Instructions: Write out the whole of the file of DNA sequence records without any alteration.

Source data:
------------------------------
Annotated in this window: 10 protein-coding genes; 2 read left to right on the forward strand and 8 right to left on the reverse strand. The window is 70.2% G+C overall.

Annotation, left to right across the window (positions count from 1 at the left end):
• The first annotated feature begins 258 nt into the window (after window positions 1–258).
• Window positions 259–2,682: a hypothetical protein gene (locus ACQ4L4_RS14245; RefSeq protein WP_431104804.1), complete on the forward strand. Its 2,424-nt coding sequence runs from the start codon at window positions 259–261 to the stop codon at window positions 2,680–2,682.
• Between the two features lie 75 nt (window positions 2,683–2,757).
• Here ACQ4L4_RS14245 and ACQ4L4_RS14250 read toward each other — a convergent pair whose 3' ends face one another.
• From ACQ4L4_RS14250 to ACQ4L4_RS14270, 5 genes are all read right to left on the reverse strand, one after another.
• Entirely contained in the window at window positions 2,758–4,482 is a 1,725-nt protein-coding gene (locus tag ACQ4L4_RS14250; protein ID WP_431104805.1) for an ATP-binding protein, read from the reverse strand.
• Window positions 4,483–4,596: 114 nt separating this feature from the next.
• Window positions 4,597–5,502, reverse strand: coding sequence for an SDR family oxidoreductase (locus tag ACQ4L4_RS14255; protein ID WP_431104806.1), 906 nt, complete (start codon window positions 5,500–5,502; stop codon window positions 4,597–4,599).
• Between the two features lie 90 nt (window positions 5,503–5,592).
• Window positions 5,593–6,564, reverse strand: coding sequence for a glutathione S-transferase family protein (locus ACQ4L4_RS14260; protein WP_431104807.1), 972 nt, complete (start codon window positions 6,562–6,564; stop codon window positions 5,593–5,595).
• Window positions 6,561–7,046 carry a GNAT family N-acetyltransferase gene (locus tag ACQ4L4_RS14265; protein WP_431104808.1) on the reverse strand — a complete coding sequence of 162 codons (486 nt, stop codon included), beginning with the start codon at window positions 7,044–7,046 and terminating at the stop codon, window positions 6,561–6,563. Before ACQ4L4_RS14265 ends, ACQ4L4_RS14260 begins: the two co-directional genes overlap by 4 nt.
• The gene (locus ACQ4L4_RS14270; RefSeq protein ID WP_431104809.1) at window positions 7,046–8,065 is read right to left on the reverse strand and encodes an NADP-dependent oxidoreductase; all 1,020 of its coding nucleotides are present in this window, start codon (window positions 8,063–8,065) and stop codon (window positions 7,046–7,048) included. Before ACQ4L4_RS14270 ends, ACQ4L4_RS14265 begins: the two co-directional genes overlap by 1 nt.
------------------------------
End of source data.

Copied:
Annotated in this window: 10 protein-coding genes; 2 read left to right on the forward strand and 8 right to left on the reverse strand. The window is 70.2% G+C overall.

Annotation, left to right across the window (positions count from 1 at the left end):
• The first annotated feature begins 258 nt into the window (after window positions 1–258).
• Window positions 259–2,682: a hypothetical protein gene (locus ACQ4L4_RS14245; RefSeq protein WP_431104804.1), complete on the forward strand. Its 2,424-nt coding sequence runs from the start codon at window positions 259–261 to the stop codon at window positions 2,680–2,682.
• Between the two features lie 75 nt (window positions 2,683–2,757).
• Here ACQ4L4_RS14245 and ACQ4L4_RS14250 read toward each other — a convergent pair whose 3' ends face one another.
• From ACQ4L4_RS14250 to ACQ4L4_RS14270, 5 genes are all read right to left on the reverse strand, one after another.
• Entirely contained in the window at window positions 2,758–4,482 is a 1,725-nt protein-coding gene (locus tag ACQ4L4_RS14250; protein ID WP_431104805.1) for an ATP-binding protein, read from the reverse strand.
• Window positions 4,483–4,596: 114 nt separating this feature from the next.
• Window positions 4,597–5,502, reverse strand: coding sequence for an SDR family oxidoreductase (locus tag ACQ4L4_RS14255; protein ID WP_431104806.1), 906 nt, complete (start codon window positions 5,500–5,502; stop codon window positions 4,597–4,599).
• Between the two features lie 90 nt (window positions 5,503–5,592).
• Window positions 5,593–6,564, reverse strand: coding sequence for a glutathione S-transferase family protein (locus ACQ4L4_RS14260; protein WP_431104807.1), 972 nt, complete (start codon window positions 6,562–6,564; stop codon window positions 5,593–5,595).
• Window positions 6,561–7,046 carry a GNAT family N-acetyltransferase gene (locus tag ACQ4L4_RS14265; protein WP_431104808.1) on the reverse strand — a complete coding sequence of 162 codons (486 nt, stop codon included), beginning with the start codon at window positions 7,044–7,046 and terminating at the stop codon, window positions 6,561–6,563. Before ACQ4L4_RS14265 ends, ACQ4L4_RS14260 begins: the two co-directional genes overlap by 4 nt.
• The gene (locus ACQ4L4_RS14270; RefSeq protein ID WP_431104809.1) at window positions 7,046–8,065 is read right to left on the reverse strand and encodes an NADP-dependent oxidoreductase; all 1,020 of its coding nucleotides are present in this window, start codon (window positions 8,063–8,065) and stop codon (window positions 7,046–7,048) included. Before ACQ4L4_RS14270 ends, ACQ4L4_RS14265 begins: the two co-directional genes overlap by 1 nt.